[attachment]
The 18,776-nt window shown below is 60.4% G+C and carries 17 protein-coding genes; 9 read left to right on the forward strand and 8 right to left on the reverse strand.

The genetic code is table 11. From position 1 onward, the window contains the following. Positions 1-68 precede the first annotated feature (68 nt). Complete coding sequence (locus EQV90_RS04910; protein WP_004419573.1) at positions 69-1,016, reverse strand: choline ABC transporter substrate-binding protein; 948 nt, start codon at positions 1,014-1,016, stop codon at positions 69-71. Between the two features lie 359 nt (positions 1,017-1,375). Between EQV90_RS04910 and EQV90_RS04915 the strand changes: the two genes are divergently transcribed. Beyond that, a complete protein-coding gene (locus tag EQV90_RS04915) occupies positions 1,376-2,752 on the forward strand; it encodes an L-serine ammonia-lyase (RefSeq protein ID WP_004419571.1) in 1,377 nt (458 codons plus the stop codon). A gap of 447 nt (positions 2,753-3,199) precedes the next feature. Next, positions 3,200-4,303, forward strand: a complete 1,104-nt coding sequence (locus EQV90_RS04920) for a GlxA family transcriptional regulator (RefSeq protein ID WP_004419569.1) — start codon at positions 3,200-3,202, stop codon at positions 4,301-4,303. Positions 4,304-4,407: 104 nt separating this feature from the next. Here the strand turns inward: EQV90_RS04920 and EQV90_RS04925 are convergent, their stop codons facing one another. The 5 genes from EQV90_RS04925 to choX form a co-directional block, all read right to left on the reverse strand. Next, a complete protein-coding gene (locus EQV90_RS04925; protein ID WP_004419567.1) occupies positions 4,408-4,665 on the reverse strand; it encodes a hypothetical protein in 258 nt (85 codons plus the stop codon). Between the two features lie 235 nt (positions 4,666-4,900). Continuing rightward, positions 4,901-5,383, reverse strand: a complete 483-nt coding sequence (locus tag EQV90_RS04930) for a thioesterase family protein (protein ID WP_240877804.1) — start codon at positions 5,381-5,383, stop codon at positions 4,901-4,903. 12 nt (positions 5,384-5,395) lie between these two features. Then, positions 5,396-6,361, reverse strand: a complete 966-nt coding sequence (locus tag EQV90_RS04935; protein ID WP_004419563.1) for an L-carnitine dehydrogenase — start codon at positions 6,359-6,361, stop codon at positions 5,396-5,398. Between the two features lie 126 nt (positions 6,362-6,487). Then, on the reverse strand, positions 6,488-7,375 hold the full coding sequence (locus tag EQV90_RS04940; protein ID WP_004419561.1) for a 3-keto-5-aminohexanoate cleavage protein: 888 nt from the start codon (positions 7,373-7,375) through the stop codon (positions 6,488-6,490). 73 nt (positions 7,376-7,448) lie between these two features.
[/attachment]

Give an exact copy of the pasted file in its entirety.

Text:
The 18,776-nt window shown below is 60.4% G+C and carries 17 protein-coding genes; 9 read left to right on the forward strand and 8 right to left on the reverse strand.

The genetic code is table 11. From position 1 onward, the window contains the following. Positions 1-68 precede the first annotated feature (68 nt). Complete coding sequence (locus EQV90_RS04910; protein WP_004419573.1) at positions 69-1,016, reverse strand: choline ABC transporter substrate-binding protein; 948 nt, start codon at positions 1,014-1,016, stop codon at positions 69-71. Between the two features lie 359 nt (positions 1,017-1,375). Between EQV90_RS04910 and EQV90_RS04915 the strand changes: the two genes are divergently transcribed. Beyond that, a complete protein-coding gene (locus tag EQV90_RS04915) occupies positions 1,376-2,752 on the forward strand; it encodes an L-serine ammonia-lyase (RefSeq protein ID WP_004419571.1) in 1,377 nt (458 codons plus the stop codon). A gap of 447 nt (positions 2,753-3,199) precedes the next feature. Next, positions 3,200-4,303, forward strand: a complete 1,104-nt coding sequence (locus EQV90_RS04920) for a GlxA family transcriptional regulator (RefSeq protein ID WP_004419569.1) — start codon at positions 3,200-3,202, stop codon at positions 4,301-4,303. Positions 4,304-4,407: 104 nt separating this feature from the next. Here the strand turns inward: EQV90_RS04920 and EQV90_RS04925 are convergent, their stop codons facing one another. The 5 genes from EQV90_RS04925 to choX form a co-directional block, all read right to left on the reverse strand. Next, a complete protein-coding gene (locus EQV90_RS04925; protein ID WP_004419567.1) occupies positions 4,408-4,665 on the reverse strand; it encodes a hypothetical protein in 258 nt (85 codons plus the stop codon). Between the two features lie 235 nt (positions 4,666-4,900). Continuing rightward, positions 4,901-5,383, reverse strand: a complete 483-nt coding sequence (locus tag EQV90_RS04930) for a thioesterase family protein (protein ID WP_240877804.1) — start codon at positions 5,381-5,383, stop codon at positions 4,901-4,903. 12 nt (positions 5,384-5,395) lie between these two features. Then, positions 5,396-6,361, reverse strand: a complete 966-nt coding sequence (locus tag EQV90_RS04935; protein ID WP_004419563.1) for an L-carnitine dehydrogenase — start codon at positions 6,359-6,361, stop codon at positions 5,396-5,398. Between the two features lie 126 nt (positions 6,362-6,487). Then, on the reverse strand, positions 6,488-7,375 hold the full coding sequence (locus tag EQV90_RS04940; protein ID WP_004419561.1) for a 3-keto-5-aminohexanoate cleavage protein: 888 nt from the start codon (positions 7,373-7,375) through the stop codon (positions 6,488-6,490). 73 nt (positions 7,376-7,448) lie between these two features.